With eight out of ten American adults experiencing some kind of back pain at some point in their lives, it is easy to fall into the habit of self-diagnosis and self-treatment. Many times people will indicate that they think they have a herniated disc or a pinched nerve without realizing that the two are very different conditions that demand very different treatment.
The right place to start for pain that persists for more than a week or two is with an appointment with our lumbar spine specialist in New Jersey, who will conduct a thorough examination to provide you with the correct diagnosis and course of treatment.
In the meantime, here is some information on distinguishing between the two conditions and understanding how a herniated disc is diagnosed and treated.
Generally speaking, when a person has a herniated disc it is felt as a diffused pain that is experienced in a variety of areas. A herniated disc will generally create pain that forces you to adjust the way you carry yourself or which limits your mobility. By contrast, a pinched nerve is more likely to result in numbness in the area that the compressed nerve provides sensation to, and that numbness may progress into muscle weakness.
In most cases, a pinched nerve is a result of inflammation, and with a combination of rest and anti-inflammatory medications, the situation will resolve and the patient will be able to return to normal activities. By contrast, a herniated disc is more likely to require more intervention, including therapy, exercise to strengthen muscles, and in some instances minimally invasive surgery.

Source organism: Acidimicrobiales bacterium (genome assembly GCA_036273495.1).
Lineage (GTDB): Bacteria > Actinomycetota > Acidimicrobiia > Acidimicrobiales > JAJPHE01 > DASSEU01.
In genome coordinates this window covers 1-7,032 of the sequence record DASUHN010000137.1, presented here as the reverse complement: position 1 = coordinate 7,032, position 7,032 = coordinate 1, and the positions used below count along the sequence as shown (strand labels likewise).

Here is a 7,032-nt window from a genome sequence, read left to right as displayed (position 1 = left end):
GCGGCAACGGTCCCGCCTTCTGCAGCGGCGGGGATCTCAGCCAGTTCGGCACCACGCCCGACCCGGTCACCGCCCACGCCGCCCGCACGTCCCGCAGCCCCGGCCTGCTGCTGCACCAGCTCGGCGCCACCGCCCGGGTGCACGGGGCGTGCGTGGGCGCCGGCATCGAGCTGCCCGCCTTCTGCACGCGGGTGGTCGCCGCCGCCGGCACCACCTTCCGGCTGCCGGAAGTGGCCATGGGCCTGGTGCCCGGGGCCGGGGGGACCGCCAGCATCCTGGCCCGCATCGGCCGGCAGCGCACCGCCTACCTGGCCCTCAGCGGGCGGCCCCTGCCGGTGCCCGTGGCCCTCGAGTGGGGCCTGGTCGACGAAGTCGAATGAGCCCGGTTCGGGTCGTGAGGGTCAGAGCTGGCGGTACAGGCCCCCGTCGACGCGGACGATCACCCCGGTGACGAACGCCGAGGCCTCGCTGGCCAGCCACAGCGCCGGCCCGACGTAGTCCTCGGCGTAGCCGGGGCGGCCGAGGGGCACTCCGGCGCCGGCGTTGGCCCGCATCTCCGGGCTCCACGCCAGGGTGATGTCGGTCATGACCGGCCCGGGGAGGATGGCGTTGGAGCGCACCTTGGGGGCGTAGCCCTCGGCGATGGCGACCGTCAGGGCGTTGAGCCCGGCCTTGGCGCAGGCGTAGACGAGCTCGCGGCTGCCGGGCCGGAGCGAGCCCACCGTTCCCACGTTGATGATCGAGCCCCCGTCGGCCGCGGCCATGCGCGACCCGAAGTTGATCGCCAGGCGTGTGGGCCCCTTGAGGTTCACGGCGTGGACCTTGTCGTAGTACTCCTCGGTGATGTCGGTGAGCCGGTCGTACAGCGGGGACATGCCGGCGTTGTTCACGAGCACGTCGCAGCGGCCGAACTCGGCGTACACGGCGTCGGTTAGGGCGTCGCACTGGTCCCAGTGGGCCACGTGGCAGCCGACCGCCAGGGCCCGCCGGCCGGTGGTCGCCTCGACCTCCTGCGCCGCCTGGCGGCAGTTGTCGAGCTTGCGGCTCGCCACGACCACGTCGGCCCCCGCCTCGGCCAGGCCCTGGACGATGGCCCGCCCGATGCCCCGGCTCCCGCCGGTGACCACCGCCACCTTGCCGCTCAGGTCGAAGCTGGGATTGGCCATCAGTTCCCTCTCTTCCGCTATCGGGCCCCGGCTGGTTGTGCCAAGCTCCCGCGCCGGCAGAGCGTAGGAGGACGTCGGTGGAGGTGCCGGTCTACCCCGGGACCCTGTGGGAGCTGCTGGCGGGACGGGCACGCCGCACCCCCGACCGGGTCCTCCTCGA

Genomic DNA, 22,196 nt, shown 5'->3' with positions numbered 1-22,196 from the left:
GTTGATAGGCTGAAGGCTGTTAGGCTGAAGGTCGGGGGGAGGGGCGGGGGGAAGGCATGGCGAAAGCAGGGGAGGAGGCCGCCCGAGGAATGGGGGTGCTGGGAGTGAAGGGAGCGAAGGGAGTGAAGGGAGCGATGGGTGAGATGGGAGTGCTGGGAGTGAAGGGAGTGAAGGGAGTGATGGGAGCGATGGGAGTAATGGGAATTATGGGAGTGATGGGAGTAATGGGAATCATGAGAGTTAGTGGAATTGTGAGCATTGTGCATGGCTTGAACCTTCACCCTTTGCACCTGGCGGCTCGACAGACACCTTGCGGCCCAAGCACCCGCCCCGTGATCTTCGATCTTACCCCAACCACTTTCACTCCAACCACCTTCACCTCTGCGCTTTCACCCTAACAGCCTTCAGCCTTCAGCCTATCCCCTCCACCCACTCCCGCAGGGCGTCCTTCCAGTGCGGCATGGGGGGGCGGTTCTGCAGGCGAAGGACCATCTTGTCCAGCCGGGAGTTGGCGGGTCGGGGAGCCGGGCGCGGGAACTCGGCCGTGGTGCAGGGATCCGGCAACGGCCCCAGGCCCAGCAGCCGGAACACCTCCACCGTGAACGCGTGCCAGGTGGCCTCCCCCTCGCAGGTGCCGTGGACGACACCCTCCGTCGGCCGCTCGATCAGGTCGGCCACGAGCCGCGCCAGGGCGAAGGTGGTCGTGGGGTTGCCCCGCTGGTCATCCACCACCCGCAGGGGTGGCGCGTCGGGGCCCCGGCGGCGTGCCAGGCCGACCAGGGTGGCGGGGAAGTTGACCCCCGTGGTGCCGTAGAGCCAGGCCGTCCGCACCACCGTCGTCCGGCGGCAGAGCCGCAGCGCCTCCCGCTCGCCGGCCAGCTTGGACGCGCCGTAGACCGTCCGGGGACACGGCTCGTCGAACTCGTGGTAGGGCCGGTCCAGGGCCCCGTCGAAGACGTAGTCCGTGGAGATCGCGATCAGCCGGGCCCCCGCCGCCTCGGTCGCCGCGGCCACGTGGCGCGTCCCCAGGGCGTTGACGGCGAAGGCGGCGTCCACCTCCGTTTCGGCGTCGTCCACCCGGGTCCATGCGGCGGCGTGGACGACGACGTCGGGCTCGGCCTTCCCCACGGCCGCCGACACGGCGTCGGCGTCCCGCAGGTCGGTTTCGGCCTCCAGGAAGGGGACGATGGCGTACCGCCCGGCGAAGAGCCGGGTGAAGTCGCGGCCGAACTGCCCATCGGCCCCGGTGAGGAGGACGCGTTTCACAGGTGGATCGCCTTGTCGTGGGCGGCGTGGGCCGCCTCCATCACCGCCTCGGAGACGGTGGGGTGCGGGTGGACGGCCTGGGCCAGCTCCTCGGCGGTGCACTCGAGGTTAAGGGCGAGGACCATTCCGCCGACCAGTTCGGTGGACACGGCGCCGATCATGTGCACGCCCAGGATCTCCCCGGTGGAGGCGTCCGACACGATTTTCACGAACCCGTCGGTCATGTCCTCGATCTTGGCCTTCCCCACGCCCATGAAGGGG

A thorough examination will help to distinguish between the two, and will rely upon both the answers you provide during your initial examination and the results of diagnostic tests such as Magnetic Resonance Imaging scans.
If you are diagnosed with a herniated disc, it does not necessarily mean that you are headed for surgery, and it doesn’t mean that you are restricted to your bed. In fact, in many cases, doing some gentle stretching and exercises can provide you with relief and hasten your healing. The right exercises done properly can promote healing and improve and restore flexibility to your spine that has resulted from the disc slipping out of place or rupturing.
In most cases, a patient who has experienced a herniated or ruptured disc will be asked to rest for a few days and take anti-inflammatory medications to reduce swelling and inflammation, and after the most acute symptoms have subsided they will be provided with strengthening and stretching exercises designed to reduce symptoms that remain. These exercises will be introduced slowly, with additional moves and stretches added as progress is made and the patient shows signs of recovery and improvement.
Examples of some beneficial exercises that patients can pursue on their own include swimming, walking, yoga, and supervised stretching. It is important that all exercises be done slowly and ever to the point of pain. Exercises should be introduced under the supervision of our lumbar spine specialist or a therapist to whom they have referred you.